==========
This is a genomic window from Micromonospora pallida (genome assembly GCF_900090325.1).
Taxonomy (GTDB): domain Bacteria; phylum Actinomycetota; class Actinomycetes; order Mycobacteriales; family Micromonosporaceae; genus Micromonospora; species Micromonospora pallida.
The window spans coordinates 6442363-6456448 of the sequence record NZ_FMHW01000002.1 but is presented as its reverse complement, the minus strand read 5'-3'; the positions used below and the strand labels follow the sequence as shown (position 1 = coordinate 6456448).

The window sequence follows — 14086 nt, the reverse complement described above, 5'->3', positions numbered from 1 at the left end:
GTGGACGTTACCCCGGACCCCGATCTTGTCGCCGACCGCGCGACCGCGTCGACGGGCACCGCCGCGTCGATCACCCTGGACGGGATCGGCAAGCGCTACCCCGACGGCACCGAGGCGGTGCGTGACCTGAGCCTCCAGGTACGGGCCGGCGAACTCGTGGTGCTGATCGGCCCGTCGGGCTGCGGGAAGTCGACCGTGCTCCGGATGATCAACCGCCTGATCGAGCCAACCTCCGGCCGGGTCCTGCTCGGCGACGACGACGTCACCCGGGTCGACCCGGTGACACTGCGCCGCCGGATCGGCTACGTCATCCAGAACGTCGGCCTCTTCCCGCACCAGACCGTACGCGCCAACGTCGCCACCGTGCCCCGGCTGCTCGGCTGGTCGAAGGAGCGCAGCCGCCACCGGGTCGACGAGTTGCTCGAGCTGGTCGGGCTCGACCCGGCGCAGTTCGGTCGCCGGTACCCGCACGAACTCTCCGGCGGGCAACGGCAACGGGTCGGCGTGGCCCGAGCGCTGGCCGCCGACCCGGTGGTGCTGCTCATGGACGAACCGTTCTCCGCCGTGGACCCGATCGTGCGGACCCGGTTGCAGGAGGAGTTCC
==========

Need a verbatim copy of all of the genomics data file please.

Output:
This is a genomic window from Micromonospora pallida (genome assembly GCF_900090325.1).
Taxonomy (GTDB): domain Bacteria; phylum Actinomycetota; class Actinomycetes; order Mycobacteriales; family Micromonosporaceae; genus Micromonospora; species Micromonospora pallida.
The window spans coordinates 6442363-6456448 of the sequence record NZ_FMHW01000002.1 but is presented as its reverse complement, the minus strand read 5'-3'; the positions used below and the strand labels follow the sequence as shown (position 1 = coordinate 6456448).

The window sequence follows — 14086 nt, the reverse complement described above, 5'->3', positions numbered from 1 at the left end:
GTGGACGTTACCCCGGACCCCGATCTTGTCGCCGACCGCGCGACCGCGTCGACGGGCACCGCCGCGTCGATCACCCTGGACGGGATCGGCAAGCGCTACCCCGACGGCACCGAGGCGGTGCGTGACCTGAGCCTCCAGGTACGGGCCGGCGAACTCGTGGTGCTGATCGGCCCGTCGGGCTGCGGGAAGTCGACCGTGCTCCGGATGATCAACCGCCTGATCGAGCCAACCTCCGGCCGGGTCCTGCTCGGCGACGACGACGTCACCCGGGTCGACCCGGTGACACTGCGCCGCCGGATCGGCTACGTCATCCAGAACGTCGGCCTCTTCCCGCACCAGACCGTACGCGCCAACGTCGCCACCGTGCCCCGGCTGCTCGGCTGGTCGAAGGAGCGCAGCCGCCACCGGGTCGACGAGTTGCTCGAGCTGGTCGGGCTCGACCCGGCGCAGTTCGGTCGCCGGTACCCGCACGAACTCTCCGGCGGGCAACGGCAACGGGTCGGCGTGGCCCGAGCGCTGGCCGCCGACCCGGTGGTGCTGCTCATGGACGAACCGTTCTCCGCCGTGGACCCGATCGTGCGGACCCGGTTGCAGGAGGAGTTCC